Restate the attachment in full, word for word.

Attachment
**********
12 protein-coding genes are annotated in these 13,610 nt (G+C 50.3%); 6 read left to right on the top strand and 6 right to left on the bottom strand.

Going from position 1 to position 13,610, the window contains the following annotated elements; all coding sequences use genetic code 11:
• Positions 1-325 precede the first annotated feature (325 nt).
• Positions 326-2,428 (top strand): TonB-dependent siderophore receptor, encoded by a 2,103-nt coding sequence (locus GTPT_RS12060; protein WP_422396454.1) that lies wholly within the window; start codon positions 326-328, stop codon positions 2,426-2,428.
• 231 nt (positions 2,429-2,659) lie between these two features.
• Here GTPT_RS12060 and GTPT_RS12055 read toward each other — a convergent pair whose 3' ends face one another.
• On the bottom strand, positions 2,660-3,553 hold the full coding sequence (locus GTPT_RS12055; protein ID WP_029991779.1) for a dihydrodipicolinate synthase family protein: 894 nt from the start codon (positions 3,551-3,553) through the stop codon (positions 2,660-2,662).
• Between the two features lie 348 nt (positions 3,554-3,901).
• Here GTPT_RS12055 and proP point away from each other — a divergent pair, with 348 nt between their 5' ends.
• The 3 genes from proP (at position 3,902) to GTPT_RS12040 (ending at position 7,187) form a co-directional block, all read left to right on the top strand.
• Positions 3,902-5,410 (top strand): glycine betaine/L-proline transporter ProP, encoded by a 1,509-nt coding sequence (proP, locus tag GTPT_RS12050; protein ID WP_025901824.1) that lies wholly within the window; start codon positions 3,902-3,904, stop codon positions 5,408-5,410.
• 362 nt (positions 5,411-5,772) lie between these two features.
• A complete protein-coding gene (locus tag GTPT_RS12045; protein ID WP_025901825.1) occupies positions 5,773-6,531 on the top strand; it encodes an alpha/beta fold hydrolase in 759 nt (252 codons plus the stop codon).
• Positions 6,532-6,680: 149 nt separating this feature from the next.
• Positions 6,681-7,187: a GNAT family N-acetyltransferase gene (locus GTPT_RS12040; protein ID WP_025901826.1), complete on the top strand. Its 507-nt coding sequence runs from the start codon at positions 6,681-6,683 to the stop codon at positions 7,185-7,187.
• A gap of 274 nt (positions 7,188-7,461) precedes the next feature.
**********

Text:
12 protein-coding genes are annotated in these 13,610 nt (G+C 50.3%); 6 read left to right on the top strand and 6 right to left on the bottom strand.

Going from position 1 to position 13,610, the window contains the following annotated elements; all coding sequences use genetic code 11:
• Positions 1-325 precede the first annotated feature (325 nt).
• Positions 326-2,428 (top strand): TonB-dependent siderophore receptor, encoded by a 2,103-nt coding sequence (locus GTPT_RS12060; protein WP_422396454.1) that lies wholly within the window; start codon positions 326-328, stop codon positions 2,426-2,428.
• 231 nt (positions 2,429-2,659) lie between these two features.
• Here GTPT_RS12060 and GTPT_RS12055 read toward each other — a convergent pair whose 3' ends face one another.
• On the bottom strand, positions 2,660-3,553 hold the full coding sequence (locus GTPT_RS12055; protein ID WP_029991779.1) for a dihydrodipicolinate synthase family protein: 894 nt from the start codon (positions 3,551-3,553) through the stop codon (positions 2,660-2,662).
• Between the two features lie 348 nt (positions 3,554-3,901).
• Here GTPT_RS12055 and proP point away from each other — a divergent pair, with 348 nt between their 5' ends.
• The 3 genes from proP (at position 3,902) to GTPT_RS12040 (ending at position 7,187) form a co-directional block, all read left to right on the top strand.
• Positions 3,902-5,410 (top strand): glycine betaine/L-proline transporter ProP, encoded by a 1,509-nt coding sequence (proP, locus tag GTPT_RS12050; protein ID WP_025901824.1) that lies wholly within the window; start codon positions 3,902-3,904, stop codon positions 5,408-5,410.
• 362 nt (positions 5,411-5,772) lie between these two features.
• A complete protein-coding gene (locus tag GTPT_RS12045; protein ID WP_025901825.1) occupies positions 5,773-6,531 on the top strand; it encodes an alpha/beta fold hydrolase in 759 nt (252 codons plus the stop codon).
• Positions 6,532-6,680: 149 nt separating this feature from the next.
• Positions 6,681-7,187: a GNAT family N-acetyltransferase gene (locus GTPT_RS12040; protein ID WP_025901826.1), complete on the top strand. Its 507-nt coding sequence runs from the start codon at positions 6,681-6,683 to the stop codon at positions 7,185-7,187.
• A gap of 274 nt (positions 7,188-7,461) precedes the next feature.